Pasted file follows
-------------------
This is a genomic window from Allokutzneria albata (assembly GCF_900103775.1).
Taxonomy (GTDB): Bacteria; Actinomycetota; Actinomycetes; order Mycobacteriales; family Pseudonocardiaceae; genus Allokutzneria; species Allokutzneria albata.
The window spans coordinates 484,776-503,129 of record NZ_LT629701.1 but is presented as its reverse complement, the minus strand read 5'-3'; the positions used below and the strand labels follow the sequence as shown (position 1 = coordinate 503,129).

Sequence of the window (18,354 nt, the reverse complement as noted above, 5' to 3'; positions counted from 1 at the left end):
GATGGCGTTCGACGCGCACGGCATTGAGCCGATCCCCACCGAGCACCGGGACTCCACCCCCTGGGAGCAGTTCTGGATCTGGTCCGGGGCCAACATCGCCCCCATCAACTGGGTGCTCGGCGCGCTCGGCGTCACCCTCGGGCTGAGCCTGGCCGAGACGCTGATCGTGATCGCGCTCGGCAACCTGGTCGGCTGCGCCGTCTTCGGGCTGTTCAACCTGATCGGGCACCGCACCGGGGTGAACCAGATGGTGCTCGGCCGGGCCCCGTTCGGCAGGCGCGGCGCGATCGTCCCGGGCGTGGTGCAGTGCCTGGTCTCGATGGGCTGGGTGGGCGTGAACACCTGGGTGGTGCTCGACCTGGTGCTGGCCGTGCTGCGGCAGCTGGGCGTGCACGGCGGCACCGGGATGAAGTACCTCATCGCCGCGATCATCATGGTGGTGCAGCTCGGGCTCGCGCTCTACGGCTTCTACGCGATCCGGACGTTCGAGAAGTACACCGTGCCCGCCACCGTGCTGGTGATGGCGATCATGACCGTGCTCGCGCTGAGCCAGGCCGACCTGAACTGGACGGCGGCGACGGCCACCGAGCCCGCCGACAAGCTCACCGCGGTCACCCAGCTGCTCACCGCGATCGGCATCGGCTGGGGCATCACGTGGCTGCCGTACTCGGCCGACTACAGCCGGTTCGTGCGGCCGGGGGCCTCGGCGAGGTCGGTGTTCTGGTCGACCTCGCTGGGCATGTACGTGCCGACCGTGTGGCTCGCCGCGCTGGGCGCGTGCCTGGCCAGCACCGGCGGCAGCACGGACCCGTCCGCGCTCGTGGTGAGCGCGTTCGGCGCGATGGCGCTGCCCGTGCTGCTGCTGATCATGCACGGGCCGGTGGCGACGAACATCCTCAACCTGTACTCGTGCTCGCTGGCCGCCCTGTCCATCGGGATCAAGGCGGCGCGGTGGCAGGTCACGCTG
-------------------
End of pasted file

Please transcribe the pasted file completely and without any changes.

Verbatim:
This is a genomic window from Allokutzneria albata (assembly GCF_900103775.1).
Taxonomy (GTDB): Bacteria; Actinomycetota; Actinomycetes; order Mycobacteriales; family Pseudonocardiaceae; genus Allokutzneria; species Allokutzneria albata.
The window spans coordinates 484,776-503,129 of record NZ_LT629701.1 but is presented as its reverse complement, the minus strand read 5'-3'; the positions used below and the strand labels follow the sequence as shown (position 1 = coordinate 503,129).

Sequence of the window (18,354 nt, the reverse complement as noted above, 5' to 3'; positions counted from 1 at the left end):
GATGGCGTTCGACGCGCACGGCATTGAGCCGATCCCCACCGAGCACCGGGACTCCACCCCCTGGGAGCAGTTCTGGATCTGGTCCGGGGCCAACATCGCCCCCATCAACTGGGTGCTCGGCGCGCTCGGCGTCACCCTCGGGCTGAGCCTGGCCGAGACGCTGATCGTGATCGCGCTCGGCAACCTGGTCGGCTGCGCCGTCTTCGGGCTGTTCAACCTGATCGGGCACCGCACCGGGGTGAACCAGATGGTGCTCGGCCGGGCCCCGTTCGGCAGGCGCGGCGCGATCGTCCCGGGCGTGGTGCAGTGCCTGGTCTCGATGGGCTGGGTGGGCGTGAACACCTGGGTGGTGCTCGACCTGGTGCTGGCCGTGCTGCGGCAGCTGGGCGTGCACGGCGGCACCGGGATGAAGTACCTCATCGCCGCGATCATCATGGTGGTGCAGCTCGGGCTCGCGCTCTACGGCTTCTACGCGATCCGGACGTTCGAGAAGTACACCGTGCCCGCCACCGTGCTGGTGATGGCGATCATGACCGTGCTCGCGCTGAGCCAGGCCGACCTGAACTGGACGGCGGCGACGGCCACCGAGCCCGCCGACAAGCTCACCGCGGTCACCCAGCTGCTCACCGCGATCGGCATCGGCTGGGGCATCACGTGGCTGCCGTACTCGGCCGACTACAGCCGGTTCGTGCGGCCGGGGGCCTCGGCGAGGTCGGTGTTCTGGTCGACCTCGCTGGGCATGTACGTGCCGACCGTGTGGCTCGCCGCGCTGGGCGCGTGCCTGGCCAGCACCGGCGGCAGCACGGACCCGTCCGCGCTCGTGGTGAGCGCGTTCGGCGCGATGGCGCTGCCCGTGCTGCTGCTGATCATGCACGGGCCGGTGGCGACGAACATCCTCAACCTGTACTCGTGCTCGCTGGCCGCCCTGTCCATCGGGATCAAGGCGGCGCGGTGGCAGGTCACGCTG